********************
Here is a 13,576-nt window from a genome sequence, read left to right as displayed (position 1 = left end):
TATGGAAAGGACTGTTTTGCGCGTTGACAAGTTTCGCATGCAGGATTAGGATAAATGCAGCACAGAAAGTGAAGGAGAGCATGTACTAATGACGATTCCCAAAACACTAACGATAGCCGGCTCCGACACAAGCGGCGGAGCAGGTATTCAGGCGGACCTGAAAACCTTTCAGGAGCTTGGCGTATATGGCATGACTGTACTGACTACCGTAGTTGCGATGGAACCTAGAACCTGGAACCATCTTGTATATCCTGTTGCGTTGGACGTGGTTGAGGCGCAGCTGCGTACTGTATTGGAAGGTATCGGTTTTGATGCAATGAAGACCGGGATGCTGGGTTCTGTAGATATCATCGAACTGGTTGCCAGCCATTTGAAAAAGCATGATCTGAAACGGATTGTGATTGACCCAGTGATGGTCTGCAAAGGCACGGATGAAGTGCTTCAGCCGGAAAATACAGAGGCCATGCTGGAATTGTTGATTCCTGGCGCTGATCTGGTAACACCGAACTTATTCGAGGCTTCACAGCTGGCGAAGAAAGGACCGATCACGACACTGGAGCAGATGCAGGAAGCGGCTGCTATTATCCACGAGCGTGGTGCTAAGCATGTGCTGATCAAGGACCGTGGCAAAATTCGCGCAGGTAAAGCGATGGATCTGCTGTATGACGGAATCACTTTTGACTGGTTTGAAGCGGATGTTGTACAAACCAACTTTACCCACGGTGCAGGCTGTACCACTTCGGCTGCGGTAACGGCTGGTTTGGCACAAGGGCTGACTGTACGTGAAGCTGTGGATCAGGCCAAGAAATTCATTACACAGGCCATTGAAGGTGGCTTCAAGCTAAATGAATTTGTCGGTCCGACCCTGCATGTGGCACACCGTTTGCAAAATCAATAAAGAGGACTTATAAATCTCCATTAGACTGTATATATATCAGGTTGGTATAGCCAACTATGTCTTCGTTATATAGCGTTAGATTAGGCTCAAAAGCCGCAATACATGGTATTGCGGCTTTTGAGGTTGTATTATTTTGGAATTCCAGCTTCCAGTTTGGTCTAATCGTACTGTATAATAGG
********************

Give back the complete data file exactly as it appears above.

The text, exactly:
Here is a 13,576-nt window from a genome sequence, read left to right as displayed (position 1 = left end):
TATGGAAAGGACTGTTTTGCGCGTTGACAAGTTTCGCATGCAGGATTAGGATAAATGCAGCACAGAAAGTGAAGGAGAGCATGTACTAATGACGATTCCCAAAACACTAACGATAGCCGGCTCCGACACAAGCGGCGGAGCAGGTATTCAGGCGGACCTGAAAACCTTTCAGGAGCTTGGCGTATATGGCATGACTGTACTGACTACCGTAGTTGCGATGGAACCTAGAACCTGGAACCATCTTGTATATCCTGTTGCGTTGGACGTGGTTGAGGCGCAGCTGCGTACTGTATTGGAAGGTATCGGTTTTGATGCAATGAAGACCGGGATGCTGGGTTCTGTAGATATCATCGAACTGGTTGCCAGCCATTTGAAAAAGCATGATCTGAAACGGATTGTGATTGACCCAGTGATGGTCTGCAAAGGCACGGATGAAGTGCTTCAGCCGGAAAATACAGAGGCCATGCTGGAATTGTTGATTCCTGGCGCTGATCTGGTAACACCGAACTTATTCGAGGCTTCACAGCTGGCGAAGAAAGGACCGATCACGACACTGGAGCAGATGCAGGAAGCGGCTGCTATTATCCACGAGCGTGGTGCTAAGCATGTGCTGATCAAGGACCGTGGCAAAATTCGCGCAGGTAAAGCGATGGATCTGCTGTATGACGGAATCACTTTTGACTGGTTTGAAGCGGATGTTGTACAAACCAACTTTACCCACGGTGCAGGCTGTACCACTTCGGCTGCGGTAACGGCTGGTTTGGCACAAGGGCTGACTGTACGTGAAGCTGTGGATCAGGCCAAGAAATTCATTACACAGGCCATTGAAGGTGGCTTCAAGCTAAATGAATTTGTCGGTCCGACCCTGCATGTGGCACACCGTTTGCAAAATCAATAAAGAGGACTTATAAATCTCCATTAGACTGTATATATATCAGGTTGGTATAGCCAACTATGTCTTCGTTATATAGCGTTAGATTAGGCTCAAAAGCCGCAATACATGGTATTGCGGCTTTTGAGGTTGTATTATTTTGGAATTCCAGCTTCCAGTTTGGTCTAATCGTACTGTATAATAGG